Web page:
- Interesting. It has a few high-tech anti-heat/humidity points, but I like the Tennessee and New Zealand designs better. Is corrugated metal really the bestMessage 1 of 2 , Sep 26, 2011View SourceInteresting. It has a few high-tech anti-heat/humidity points, but I like the Tennessee and New Zealand designs better. Is corrugated metal really the best choice of material for walls?I like the New Jersey design's use of concrete - probably not sustainable enough?I notice that the farthest-north designs have vaulted ceilings the others don't. Isn't that backward? Wouldn't it waste a lot of heat rising to the ceiling? The (Florida) Cracker-house design is noticeably missing (e.g. http://www.phys.ufl.edu/~liz/design.html).Most of them ignored the issue of water collection, and I don't see how it would be done with flat roofs.If we put all the designs together maybe we'd have a whole (even affordable) design. I guess they all have points that weren't explained though (especially the Parsons project, which explained nothing).Gripe: What is it with Houston and dark colored roofs? Most parts of South Florida are way ahead of the curve by having light-colored roofs - on light-colored houses (http://www.fsec.ucf.edu/en/). Here in Houston, if you put on an energy efficient roof, your homeowners association will make you take it off (assuming you manage to put it on without their interference first).http://www.treehugger.com/files/2011/09/solar-decathlon-new-zealand.php?campaign=th_rss_design?campaign=TH_sbr_designhttp://www.treehugger.com/files/2011/09/solar-decathlon-team-appalachian.php?campaign=th_rss_design?campaign=TH_sbr_designRegards,AndreaFrom: evelyn sardina <evelynsardina@...>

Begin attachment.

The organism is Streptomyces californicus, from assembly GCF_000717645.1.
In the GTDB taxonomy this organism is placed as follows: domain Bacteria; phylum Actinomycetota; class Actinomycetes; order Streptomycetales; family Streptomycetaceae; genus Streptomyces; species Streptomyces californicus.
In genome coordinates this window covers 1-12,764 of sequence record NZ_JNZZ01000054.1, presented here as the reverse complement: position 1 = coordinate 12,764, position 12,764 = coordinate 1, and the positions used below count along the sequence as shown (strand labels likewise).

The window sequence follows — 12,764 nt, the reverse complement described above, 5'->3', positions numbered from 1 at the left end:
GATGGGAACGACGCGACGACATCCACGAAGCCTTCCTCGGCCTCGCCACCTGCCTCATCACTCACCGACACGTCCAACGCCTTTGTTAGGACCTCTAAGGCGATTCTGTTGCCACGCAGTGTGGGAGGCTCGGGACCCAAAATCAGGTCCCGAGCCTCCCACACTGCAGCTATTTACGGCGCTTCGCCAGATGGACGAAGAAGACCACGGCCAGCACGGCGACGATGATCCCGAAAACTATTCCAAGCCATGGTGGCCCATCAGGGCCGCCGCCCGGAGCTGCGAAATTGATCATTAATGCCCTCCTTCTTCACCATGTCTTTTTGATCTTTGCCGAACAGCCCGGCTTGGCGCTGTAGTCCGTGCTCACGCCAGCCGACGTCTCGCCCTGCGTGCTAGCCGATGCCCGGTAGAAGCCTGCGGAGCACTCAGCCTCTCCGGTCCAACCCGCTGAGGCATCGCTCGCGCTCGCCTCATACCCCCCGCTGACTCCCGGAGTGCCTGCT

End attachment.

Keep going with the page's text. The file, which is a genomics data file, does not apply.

To: hreg <email@example.com>
Sent: Monday, September 26, 2011 10:56 AM
Subject: [hreg] Does anyone know how much it cost?When they say affordable and usually never really is.....